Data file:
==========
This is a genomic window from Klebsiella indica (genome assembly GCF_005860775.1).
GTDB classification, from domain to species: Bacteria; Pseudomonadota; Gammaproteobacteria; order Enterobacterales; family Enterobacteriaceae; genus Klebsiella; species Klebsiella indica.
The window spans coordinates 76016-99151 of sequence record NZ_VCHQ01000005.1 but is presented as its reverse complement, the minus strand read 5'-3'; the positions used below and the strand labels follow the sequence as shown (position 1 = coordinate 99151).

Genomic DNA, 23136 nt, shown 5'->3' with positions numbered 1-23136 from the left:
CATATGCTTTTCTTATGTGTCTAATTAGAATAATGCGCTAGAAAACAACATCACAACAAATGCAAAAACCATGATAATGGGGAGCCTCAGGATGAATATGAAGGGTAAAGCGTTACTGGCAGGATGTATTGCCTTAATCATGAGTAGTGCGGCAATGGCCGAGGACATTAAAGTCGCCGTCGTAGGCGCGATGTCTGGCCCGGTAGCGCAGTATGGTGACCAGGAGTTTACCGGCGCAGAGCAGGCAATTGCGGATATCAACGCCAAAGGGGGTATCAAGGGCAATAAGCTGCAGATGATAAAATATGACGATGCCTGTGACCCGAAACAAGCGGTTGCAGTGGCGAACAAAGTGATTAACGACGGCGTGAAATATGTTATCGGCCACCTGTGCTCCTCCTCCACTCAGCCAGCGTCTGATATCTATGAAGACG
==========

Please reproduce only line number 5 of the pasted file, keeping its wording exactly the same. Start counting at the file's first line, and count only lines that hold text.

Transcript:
CATATGCTTTTCTTATGTGTCTAATTAGAATAATGCGCTAGAAAACAACATCACAACAAATGCAAAAACCATGATAATGGGGAGCCTCAGGATGAATATGAAGGGTAAAGCGTTACTGGCAGGATGTATTGCCTTAATCATGAGTAGTGCGGCAATGGCCGAGGACATTAAAGTCGCCGTCGTAGGCGCGATGTCTGGCCCGGTAGCGCAGTATGGTGACCAGGAGTTTACCGGCGCAGAGCAGGCAATTGCGGATATCAACGCCAAAGGGGGTATCAAGGGCAATAAGCTGCAGATGATAAAATATGACGATGCCTGTGACCCGAAACAAGCGGTTGCAGTGGCGAACAAAGTGATTAACGACGGCGTGAAATATGTTATCGGCCACCTGTGCTCCTCCTCCACTCAGCCAGCGTCTGATATCTATGAAGACG